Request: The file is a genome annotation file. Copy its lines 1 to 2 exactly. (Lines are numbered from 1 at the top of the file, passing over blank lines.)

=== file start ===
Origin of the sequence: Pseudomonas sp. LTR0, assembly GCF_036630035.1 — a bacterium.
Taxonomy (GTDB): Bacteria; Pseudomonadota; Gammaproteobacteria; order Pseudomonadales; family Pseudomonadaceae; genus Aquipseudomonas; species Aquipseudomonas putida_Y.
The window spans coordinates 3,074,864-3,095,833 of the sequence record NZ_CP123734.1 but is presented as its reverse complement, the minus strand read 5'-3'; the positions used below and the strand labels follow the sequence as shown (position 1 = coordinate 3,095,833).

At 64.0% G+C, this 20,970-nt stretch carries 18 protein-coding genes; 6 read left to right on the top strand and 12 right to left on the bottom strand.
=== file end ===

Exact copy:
Origin of the sequence: Pseudomonas sp. LTR0, assembly GCF_036630035.1 — a bacterium.
Taxonomy (GTDB): Bacteria; Pseudomonadota; Gammaproteobacteria; order Pseudomonadales; family Pseudomonadaceae; genus Aquipseudomonas; species Aquipseudomonas putida_Y.